Author Topic: (Abst.) Defining active progressive MS  (Read 41 times)

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Offline agate

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(Abst.) Defining active progressive MS
« on: September 01, 2017, 04:59:04 pm »
From Multiple Sclerosis Journal, September 1, 2017:

Quote
Defining active progressive multiple sclerosis

Finn Sellebjerg, Lars Börnsen, Cecilie Ammitzbøll, Jørgen Erik Nielsen, Tua Vinther-Jensen, Lena Elisabeth Hjermind, Marina von Essen, Rikke Lenhard Ratzer, Per Soelberg Sørensen, Jeppe Romme Christensen [University of Copenhagen, Denmark]information
 
Background:

It is unknown whether disease activity according to consensus criteria (magnetic resonance imaging activity or clinical relapses) [is associated] with cerebrospinal fluid (CSF) changes in progressive multiple sclerosis (MS).

Objective:

To compare CSF biomarkers in active and inactive progressive MS according to consensus criteria.

Methods:

Neurofilament light chain (NFL), myelin basic protein (MBP), IgG-index, chitinase-3-like-1 (CHI3L1), matrix metalloproteinase-9 (MMP-9), chemokine CXCL13, terminal complement complex, leukocyte counts and nitric oxide metabolites were measured in primary (n = 26) and secondary progressive MS (n = 26) and healthy controls (n = 24).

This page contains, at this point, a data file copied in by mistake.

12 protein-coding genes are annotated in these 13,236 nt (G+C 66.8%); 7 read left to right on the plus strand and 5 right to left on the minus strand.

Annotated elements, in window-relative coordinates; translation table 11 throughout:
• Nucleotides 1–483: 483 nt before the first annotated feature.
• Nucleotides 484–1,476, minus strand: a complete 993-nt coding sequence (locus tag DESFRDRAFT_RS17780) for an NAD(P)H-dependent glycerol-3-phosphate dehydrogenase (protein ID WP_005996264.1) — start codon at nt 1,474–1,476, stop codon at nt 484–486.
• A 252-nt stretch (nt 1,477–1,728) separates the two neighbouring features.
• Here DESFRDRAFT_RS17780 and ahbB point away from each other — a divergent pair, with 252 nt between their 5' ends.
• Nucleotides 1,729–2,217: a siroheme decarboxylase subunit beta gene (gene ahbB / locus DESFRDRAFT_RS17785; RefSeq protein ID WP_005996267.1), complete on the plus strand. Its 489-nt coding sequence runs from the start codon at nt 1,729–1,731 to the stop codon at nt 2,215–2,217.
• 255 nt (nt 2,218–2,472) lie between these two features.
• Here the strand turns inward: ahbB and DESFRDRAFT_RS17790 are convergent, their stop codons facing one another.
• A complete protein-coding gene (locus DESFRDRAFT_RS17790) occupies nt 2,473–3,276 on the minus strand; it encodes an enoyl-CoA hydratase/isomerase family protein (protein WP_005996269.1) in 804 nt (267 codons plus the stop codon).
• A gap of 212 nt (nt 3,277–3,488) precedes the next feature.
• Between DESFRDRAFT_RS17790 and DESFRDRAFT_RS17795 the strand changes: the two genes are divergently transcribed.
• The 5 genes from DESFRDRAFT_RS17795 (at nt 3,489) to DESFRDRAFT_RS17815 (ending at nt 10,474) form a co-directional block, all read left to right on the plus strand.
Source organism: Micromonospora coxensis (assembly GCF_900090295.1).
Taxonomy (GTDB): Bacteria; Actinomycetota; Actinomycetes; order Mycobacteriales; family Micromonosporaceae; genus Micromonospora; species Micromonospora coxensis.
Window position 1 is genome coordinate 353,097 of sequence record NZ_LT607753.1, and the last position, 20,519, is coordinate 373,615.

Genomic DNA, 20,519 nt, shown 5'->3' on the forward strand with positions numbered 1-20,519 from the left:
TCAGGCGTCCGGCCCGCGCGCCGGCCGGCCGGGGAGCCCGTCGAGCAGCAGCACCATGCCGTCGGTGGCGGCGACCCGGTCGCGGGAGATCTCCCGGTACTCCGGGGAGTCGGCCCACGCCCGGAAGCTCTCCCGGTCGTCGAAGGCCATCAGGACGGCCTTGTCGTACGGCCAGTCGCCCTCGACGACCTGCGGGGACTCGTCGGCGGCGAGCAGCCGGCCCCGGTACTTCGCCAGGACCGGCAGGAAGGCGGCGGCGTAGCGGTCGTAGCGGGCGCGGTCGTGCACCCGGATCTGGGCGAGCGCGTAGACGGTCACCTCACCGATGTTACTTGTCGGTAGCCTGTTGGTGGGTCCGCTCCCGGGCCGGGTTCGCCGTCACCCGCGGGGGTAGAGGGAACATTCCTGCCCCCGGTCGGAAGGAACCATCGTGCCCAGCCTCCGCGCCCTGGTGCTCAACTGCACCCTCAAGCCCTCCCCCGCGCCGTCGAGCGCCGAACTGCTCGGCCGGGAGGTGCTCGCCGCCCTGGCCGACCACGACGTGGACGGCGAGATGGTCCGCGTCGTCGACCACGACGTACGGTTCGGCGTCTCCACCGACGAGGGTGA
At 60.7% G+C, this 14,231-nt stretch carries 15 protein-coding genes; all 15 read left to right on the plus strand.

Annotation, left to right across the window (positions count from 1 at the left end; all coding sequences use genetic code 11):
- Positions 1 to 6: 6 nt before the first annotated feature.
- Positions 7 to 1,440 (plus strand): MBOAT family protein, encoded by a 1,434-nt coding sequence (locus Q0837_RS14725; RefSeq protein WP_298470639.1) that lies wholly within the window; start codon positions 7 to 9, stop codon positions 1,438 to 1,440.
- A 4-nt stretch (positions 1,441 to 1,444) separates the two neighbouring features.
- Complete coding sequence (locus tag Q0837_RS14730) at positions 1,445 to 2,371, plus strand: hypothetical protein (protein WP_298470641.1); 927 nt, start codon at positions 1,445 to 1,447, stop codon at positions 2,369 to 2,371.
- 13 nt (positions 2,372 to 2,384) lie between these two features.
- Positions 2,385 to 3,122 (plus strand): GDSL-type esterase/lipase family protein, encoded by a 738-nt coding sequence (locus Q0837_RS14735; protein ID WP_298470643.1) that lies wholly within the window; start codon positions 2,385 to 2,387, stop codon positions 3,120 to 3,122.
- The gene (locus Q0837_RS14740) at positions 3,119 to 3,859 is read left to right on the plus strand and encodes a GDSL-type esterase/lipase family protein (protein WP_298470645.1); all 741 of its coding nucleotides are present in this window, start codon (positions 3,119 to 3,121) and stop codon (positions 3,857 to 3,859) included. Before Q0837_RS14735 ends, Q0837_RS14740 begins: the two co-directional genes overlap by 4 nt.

Results:

Progressive MS patients had higher CSF cell counts, IgG-index, CHI3L1, MMP-9, CXCL13, NFL and MBP concentrations. Active patients were younger and had higher NFL, CXCL13 and MMP-9 concentrations than inactive patients. Patients with active disease according to consensus criteria or detectable CXCL13 or MMP-9 in CSF were defined as having combined active progressive MS. These patients had increased CSF cell counts, IgG-index and MBP, NFL and CHI3L1 concentrations. Combined inactive patients only had increased IgG-index and MBP concentrations.

Conclusion:

Patients with combined active progressive MS show evidence of inflammation, demyelination and neuronal/axonal damage, whereas the remaining patients mainly show evidence of active demyelination. This challenges the idea that neurodegeneration independent of inflammation is crucial in disease progression.

The abstract can be seen here.
MS Speaks--online for 13 years

SPMS, diagnosed 1980. Avonex 2001-2004. Copaxone 2007-2010.

 

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